the director of Napoleon responds sharply to criticism from the French press

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Ridley Scott, director of the film Napoleon which is released in theaters this week, received much better reviews in the Anglo-Saxon press than in the French. He responded scathingly to his detractors.

From one side of the Channel to the other, the film Napoleon by Anglo-American director Ridley Scott was variously appreciated. While he was in the United Kingdom to promote his feature film, with Joaquin Phoenix and Vanessa Kirby in the starring roles, the director of GladiatorofAlien or even Blade Runner was asked about the more cautious reception given to him by the French presswhile the film will be in cinemas in France from this Wednesday, November 22.

Indeed, the film aroused the enthusiasm of the English press: the Guardianwho awards it 5 stars, sees it as a “outrageously spectacular cavalry charge” and the Times greets a “masterful historical film“, Also “entertaining than realistic“.

“I better not answer, I’ll be rude”

But as the BBC also notes, the French press was more mixed. Many historical errors or liberties have been denounced, for example in Point by the historian Patrice Gueniffey, who denounces an anti-French and pro-British interpretation of the story of the famous emperor defeated at Trafalgar by the Royal Navy. It also did not escape the BBC that Le Figaro, for its part, mentioned a film featuring “Barbie and Ken under the Empire“… In Le Figaro Magazine , Thierry Lentz, director of the Fondation Napoléon, points out “a fundamental historical misinterpretation”. “Napoleon’s decisions, ambition and destiny would have a unique cause, independent of his time, and this unique cause would be his love, absolute and possessive, for Josephine . Historians never thought about it», decides the historian.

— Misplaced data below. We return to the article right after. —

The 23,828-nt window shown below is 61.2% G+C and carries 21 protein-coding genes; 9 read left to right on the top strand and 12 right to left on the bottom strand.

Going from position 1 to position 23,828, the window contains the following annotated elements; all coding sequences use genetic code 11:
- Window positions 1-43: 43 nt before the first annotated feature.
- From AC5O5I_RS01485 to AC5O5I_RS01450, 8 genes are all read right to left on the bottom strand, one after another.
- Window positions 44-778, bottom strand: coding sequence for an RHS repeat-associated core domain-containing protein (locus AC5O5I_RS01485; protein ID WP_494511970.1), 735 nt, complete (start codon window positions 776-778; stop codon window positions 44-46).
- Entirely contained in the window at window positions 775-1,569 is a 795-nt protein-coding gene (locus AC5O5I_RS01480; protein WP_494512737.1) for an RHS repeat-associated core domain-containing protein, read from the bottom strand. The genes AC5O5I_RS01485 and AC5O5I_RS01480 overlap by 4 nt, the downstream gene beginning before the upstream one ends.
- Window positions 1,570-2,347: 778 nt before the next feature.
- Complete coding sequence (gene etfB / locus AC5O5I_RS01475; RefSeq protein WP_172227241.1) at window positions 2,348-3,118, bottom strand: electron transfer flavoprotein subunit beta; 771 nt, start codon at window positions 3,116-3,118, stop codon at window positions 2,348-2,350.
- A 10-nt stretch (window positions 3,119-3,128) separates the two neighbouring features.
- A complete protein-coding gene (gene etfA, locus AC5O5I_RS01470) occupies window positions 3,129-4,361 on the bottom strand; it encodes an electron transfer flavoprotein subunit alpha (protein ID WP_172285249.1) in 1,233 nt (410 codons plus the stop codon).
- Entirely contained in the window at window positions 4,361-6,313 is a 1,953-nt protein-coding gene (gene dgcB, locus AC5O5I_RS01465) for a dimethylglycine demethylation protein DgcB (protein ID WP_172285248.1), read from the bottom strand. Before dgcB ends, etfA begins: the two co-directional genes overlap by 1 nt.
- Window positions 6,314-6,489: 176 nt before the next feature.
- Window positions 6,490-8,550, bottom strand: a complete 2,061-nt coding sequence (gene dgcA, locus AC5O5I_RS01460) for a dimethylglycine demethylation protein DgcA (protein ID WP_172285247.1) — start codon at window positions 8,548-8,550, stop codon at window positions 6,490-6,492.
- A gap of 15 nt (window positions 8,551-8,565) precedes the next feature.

These criticisms were not to the taste of Ridley Scott, who quipped in response to these remarks: “the French don’t even like themselves!», adding, however, that the film’s premiere in Paris, according to him, aroused the enthusiasm of the audience: “During the screening in Paris, the audience loved», he consoled himself.

At the BBC, Ridley Scott answered more unpleasant questions. Is he disappointed not to have received the Oscar for best director? “I do not care“, he told journalists. And what to think of the repeated criticisms of his film’s infidelity to historical reality? “Do you really want me to answer? You better not, I’m going to be rude!»

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